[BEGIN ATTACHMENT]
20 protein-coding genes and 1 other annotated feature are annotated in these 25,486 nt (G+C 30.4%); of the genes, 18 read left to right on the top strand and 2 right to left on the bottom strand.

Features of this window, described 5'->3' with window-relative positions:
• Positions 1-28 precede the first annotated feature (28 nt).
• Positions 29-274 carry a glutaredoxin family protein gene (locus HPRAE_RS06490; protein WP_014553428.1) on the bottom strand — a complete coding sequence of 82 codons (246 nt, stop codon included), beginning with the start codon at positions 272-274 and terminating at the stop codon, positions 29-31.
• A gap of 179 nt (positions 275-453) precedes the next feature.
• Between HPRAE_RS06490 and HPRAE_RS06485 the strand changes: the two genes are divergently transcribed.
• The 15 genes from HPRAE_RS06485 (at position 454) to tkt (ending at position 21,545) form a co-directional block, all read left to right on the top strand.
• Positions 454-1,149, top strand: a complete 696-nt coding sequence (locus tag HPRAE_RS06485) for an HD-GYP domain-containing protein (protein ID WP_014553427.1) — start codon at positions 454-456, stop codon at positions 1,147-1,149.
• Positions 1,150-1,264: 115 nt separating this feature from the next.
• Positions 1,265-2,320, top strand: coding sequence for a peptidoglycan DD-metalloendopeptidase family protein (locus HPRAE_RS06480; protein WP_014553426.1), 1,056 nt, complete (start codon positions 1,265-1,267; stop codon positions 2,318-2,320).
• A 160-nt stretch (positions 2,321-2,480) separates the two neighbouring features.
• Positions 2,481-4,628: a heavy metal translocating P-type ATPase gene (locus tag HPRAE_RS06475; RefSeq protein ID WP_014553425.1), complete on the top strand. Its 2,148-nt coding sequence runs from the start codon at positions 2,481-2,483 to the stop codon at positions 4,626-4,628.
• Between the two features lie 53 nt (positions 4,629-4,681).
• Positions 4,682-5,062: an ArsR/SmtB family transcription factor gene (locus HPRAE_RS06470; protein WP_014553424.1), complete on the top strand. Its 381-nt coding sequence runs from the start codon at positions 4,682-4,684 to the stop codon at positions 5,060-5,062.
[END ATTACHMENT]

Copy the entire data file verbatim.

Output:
20 protein-coding genes and 1 other annotated feature are annotated in these 25,486 nt (G+C 30.4%); of the genes, 18 read left to right on the top strand and 2 right to left on the bottom strand.

Features of this window, described 5'->3' with window-relative positions:
• Positions 1-28 precede the first annotated feature (28 nt).
• Positions 29-274 carry a glutaredoxin family protein gene (locus HPRAE_RS06490; protein WP_014553428.1) on the bottom strand — a complete coding sequence of 82 codons (246 nt, stop codon included), beginning with the start codon at positions 272-274 and terminating at the stop codon, positions 29-31.
• A gap of 179 nt (positions 275-453) precedes the next feature.
• Between HPRAE_RS06490 and HPRAE_RS06485 the strand changes: the two genes are divergently transcribed.
• The 15 genes from HPRAE_RS06485 (at position 454) to tkt (ending at position 21,545) form a co-directional block, all read left to right on the top strand.
• Positions 454-1,149, top strand: a complete 696-nt coding sequence (locus tag HPRAE_RS06485) for an HD-GYP domain-containing protein (protein ID WP_014553427.1) — start codon at positions 454-456, stop codon at positions 1,147-1,149.
• Positions 1,150-1,264: 115 nt separating this feature from the next.
• Positions 1,265-2,320, top strand: coding sequence for a peptidoglycan DD-metalloendopeptidase family protein (locus HPRAE_RS06480; protein WP_014553426.1), 1,056 nt, complete (start codon positions 1,265-1,267; stop codon positions 2,318-2,320).
• A 160-nt stretch (positions 2,321-2,480) separates the two neighbouring features.
• Positions 2,481-4,628: a heavy metal translocating P-type ATPase gene (locus tag HPRAE_RS06475; RefSeq protein ID WP_014553425.1), complete on the top strand. Its 2,148-nt coding sequence runs from the start codon at positions 2,481-2,483 to the stop codon at positions 4,626-4,628.
• Between the two features lie 53 nt (positions 4,629-4,681).
• Positions 4,682-5,062: an ArsR/SmtB family transcription factor gene (locus HPRAE_RS06470; protein WP_014553424.1), complete on the top strand. Its 381-nt coding sequence runs from the start codon at positions 4,682-4,684 to the stop codon at positions 5,060-5,062.